Austria has also already said it will make Covid-19 vaccines compulsory next February, Belgium is also considering it and Greece on Tuesday said it will make vaccination obligatory for those over 60.

But for Spain, strict Covid-19 vaccination rules have never been on the table, having said from the start that getting the Covid-19 jabs was voluntary. 

There’s also a huge legal implication to imposing such a rule which Spanish courts are unlikely to look on favourably. 

Stricter Covid restrictions and the country’s two states of alarm, the first resulting in a full national lockdown from March to May 2020, have both been deemed unconstitutional by Spain’s Constitutional Court. 

READ ALSO: Could Spain lock down its unvaccinated or make Covid vaccines compulsory?

The Covid-19 health pass to access indoor public spaces was also until recently consistently rejected by regional high courts for breaching fundamental rights, although judges have changed their stance favouring this Covid certificate over old Covid-19 restrictions that affect the whole population.

MAP: Which regions in Spain now require a Covid health pass for daily affairs?

“In Spain what we have to do is to continue vaccinating as we have done until now” Darias added.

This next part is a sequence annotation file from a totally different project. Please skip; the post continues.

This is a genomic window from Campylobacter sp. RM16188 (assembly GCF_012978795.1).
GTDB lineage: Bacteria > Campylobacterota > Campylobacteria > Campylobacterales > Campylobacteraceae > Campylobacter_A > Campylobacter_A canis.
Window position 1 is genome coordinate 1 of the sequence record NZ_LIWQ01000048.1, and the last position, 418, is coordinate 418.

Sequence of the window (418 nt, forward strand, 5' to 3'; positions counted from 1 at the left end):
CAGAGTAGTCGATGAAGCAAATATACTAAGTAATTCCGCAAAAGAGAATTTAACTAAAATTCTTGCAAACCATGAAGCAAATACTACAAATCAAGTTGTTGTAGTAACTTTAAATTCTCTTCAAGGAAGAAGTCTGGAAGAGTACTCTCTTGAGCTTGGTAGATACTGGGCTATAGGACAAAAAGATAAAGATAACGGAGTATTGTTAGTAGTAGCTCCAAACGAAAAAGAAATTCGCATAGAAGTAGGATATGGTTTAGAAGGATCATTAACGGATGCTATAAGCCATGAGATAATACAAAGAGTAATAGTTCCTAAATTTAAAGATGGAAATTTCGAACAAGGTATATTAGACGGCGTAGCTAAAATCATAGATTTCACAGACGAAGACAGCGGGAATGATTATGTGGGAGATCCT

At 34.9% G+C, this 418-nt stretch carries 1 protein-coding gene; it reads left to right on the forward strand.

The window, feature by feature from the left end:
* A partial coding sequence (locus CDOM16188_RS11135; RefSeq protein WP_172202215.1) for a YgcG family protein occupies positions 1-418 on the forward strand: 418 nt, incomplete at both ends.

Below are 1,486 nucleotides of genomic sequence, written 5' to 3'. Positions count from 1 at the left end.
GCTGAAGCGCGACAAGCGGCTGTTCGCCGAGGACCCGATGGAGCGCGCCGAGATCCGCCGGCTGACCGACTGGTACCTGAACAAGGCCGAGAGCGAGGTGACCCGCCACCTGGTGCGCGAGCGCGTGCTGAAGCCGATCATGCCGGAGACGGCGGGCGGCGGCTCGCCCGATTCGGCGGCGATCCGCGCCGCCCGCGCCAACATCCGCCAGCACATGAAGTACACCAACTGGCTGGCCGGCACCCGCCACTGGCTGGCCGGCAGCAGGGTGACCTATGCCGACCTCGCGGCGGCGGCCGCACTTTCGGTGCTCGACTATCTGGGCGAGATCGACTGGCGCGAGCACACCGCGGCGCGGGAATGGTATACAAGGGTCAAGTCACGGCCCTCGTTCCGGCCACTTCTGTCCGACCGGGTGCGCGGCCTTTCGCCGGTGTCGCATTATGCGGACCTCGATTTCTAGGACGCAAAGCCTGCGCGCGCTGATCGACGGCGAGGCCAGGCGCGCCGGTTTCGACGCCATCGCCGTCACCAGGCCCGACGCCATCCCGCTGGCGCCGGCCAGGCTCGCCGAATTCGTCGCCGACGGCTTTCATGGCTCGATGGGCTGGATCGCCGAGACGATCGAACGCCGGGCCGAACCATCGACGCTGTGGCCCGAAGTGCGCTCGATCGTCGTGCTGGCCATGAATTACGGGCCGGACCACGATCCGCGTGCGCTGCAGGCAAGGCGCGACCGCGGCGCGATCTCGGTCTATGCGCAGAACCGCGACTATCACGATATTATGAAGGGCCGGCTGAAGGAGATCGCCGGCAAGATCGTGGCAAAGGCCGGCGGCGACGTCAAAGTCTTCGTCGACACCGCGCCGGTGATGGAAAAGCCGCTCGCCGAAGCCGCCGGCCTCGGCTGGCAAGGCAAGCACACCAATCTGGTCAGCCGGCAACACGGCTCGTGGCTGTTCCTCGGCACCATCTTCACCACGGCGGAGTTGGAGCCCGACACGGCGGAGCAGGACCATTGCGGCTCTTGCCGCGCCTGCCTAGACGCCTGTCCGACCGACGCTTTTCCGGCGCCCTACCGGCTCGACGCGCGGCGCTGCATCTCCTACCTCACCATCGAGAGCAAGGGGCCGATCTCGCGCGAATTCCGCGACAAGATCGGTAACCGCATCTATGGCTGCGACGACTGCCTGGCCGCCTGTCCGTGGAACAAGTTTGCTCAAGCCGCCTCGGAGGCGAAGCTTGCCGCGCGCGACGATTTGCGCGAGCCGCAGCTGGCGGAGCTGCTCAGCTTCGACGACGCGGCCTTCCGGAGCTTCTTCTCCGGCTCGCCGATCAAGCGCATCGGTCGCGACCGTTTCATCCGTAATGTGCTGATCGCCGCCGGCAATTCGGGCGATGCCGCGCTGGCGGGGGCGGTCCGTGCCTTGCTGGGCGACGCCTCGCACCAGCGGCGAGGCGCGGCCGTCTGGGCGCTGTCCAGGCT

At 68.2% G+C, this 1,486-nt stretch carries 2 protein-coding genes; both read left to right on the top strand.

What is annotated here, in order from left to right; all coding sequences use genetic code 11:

“Spaniards understand that vaccines are not only a right, they are an obligation because we protect others with them”.

What Spanish health authorities are still considering is whether to vaccinate their 5 to 11 year olds after the go-ahead from the European Medicines Agency, with regions such as Madrid claiming they will start vaccinating their young children in December despite there being no official confirmation from Spain’s Vaccine Committee yet.

READ MORE: Will Spain soon vaccinate its children under 12?

Spain’s infection rate continues to rise day by day, jumping 17 points up to 234 cases per 100,000 people on Thursday. There are now also five confirmed cases of the Omicron variant in the country, one through community transmission.

Hospital bed occupancy with Covid patients has also risen slightly nationwide to 3.3 percent, as has ICU Covid occupancy which now stands at 8.4 percent, but the Spanish government insists these figures are “almost three times lower” than during previous waves of the coronavirus pandemic.